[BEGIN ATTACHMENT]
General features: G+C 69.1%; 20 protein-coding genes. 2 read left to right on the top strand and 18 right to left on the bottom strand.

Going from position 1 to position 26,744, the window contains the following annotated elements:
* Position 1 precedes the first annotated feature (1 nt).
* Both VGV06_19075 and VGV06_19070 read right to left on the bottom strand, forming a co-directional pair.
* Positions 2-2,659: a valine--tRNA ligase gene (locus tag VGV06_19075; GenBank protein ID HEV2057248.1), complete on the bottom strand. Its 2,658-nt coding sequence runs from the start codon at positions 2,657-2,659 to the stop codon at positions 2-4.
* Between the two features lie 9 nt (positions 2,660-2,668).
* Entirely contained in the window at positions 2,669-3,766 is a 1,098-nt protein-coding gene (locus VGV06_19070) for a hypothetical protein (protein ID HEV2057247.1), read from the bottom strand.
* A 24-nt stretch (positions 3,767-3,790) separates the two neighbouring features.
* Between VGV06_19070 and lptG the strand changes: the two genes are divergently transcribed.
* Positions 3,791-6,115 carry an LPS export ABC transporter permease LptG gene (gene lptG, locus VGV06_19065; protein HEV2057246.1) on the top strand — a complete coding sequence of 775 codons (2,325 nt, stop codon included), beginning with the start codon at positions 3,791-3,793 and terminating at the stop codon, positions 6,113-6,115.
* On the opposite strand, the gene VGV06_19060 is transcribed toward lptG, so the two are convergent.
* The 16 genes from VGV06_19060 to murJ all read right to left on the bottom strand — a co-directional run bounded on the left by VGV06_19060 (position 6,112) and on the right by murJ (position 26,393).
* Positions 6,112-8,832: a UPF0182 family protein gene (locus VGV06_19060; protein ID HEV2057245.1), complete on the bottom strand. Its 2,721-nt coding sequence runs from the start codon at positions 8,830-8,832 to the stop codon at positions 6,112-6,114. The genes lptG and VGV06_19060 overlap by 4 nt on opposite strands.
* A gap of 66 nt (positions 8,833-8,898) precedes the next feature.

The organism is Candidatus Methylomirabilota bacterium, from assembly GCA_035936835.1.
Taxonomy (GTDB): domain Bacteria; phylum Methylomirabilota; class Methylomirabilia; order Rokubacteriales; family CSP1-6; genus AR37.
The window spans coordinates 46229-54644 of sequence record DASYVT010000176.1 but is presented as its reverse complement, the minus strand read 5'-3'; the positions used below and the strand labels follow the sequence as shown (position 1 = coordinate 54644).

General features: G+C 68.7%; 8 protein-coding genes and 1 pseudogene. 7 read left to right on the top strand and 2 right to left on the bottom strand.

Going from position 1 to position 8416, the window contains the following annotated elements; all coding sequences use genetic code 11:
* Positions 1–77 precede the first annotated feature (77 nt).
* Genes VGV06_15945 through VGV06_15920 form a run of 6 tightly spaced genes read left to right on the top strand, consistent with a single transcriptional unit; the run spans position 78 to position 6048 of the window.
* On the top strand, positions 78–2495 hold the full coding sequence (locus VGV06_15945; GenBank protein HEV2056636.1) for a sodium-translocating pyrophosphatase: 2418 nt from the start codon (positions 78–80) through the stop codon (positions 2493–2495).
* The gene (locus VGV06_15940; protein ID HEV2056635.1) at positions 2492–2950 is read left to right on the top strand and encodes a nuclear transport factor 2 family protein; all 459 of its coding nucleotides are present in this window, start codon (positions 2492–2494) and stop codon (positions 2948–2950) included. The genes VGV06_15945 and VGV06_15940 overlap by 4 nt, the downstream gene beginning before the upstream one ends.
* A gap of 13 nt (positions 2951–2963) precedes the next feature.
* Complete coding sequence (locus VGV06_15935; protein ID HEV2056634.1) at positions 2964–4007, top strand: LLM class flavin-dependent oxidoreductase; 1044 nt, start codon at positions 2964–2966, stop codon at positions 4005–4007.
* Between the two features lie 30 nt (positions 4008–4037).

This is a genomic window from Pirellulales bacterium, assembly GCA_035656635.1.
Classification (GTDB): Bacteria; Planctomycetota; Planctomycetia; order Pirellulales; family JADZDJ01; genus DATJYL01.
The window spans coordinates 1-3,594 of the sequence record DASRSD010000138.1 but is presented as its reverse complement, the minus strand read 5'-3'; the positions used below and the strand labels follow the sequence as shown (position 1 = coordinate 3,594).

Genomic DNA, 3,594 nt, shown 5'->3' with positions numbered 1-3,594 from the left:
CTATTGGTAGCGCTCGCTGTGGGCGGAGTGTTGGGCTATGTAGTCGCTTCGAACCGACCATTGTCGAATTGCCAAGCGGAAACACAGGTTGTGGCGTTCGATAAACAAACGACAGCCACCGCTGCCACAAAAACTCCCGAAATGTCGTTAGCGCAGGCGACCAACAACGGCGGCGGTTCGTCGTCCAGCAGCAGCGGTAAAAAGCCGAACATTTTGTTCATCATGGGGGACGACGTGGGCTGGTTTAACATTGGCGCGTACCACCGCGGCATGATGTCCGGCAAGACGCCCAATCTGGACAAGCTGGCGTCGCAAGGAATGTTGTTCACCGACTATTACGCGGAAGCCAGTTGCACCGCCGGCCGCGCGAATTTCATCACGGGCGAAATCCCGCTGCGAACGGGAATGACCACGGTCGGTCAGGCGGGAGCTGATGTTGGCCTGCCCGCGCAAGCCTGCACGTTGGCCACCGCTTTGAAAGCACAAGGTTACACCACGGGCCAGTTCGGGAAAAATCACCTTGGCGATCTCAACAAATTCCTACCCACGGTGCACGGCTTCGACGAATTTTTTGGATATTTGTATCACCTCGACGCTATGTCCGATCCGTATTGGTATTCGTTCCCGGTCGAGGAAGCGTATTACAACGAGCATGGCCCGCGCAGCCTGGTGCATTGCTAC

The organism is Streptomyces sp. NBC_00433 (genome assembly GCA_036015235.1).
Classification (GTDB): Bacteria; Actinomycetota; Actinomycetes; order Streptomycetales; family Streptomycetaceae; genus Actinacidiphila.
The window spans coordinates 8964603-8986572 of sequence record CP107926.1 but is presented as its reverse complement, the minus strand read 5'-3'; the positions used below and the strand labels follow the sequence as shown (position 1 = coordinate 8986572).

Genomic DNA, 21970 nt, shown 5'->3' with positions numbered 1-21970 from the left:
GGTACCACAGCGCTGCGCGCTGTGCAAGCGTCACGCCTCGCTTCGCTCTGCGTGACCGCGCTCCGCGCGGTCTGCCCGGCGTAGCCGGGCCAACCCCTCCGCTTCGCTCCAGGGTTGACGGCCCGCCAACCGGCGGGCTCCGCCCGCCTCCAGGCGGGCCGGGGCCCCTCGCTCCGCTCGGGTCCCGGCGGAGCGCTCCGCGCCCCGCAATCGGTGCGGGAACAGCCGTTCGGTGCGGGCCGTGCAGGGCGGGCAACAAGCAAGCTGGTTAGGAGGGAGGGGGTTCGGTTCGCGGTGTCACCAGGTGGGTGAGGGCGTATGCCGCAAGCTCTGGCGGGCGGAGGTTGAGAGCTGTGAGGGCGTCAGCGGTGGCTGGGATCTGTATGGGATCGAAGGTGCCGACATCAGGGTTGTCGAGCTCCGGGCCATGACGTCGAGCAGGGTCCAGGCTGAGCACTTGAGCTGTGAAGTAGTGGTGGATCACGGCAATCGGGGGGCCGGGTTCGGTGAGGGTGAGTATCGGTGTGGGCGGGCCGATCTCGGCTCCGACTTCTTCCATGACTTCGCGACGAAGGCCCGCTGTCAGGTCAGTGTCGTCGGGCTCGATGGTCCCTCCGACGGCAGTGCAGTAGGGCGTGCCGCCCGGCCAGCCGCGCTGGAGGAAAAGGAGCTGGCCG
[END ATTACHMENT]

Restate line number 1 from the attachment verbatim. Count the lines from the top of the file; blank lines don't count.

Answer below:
General features: G+C 69.1%; 20 protein-coding genes. 2 read left to right on the top strand and 18 right to left on the bottom strand.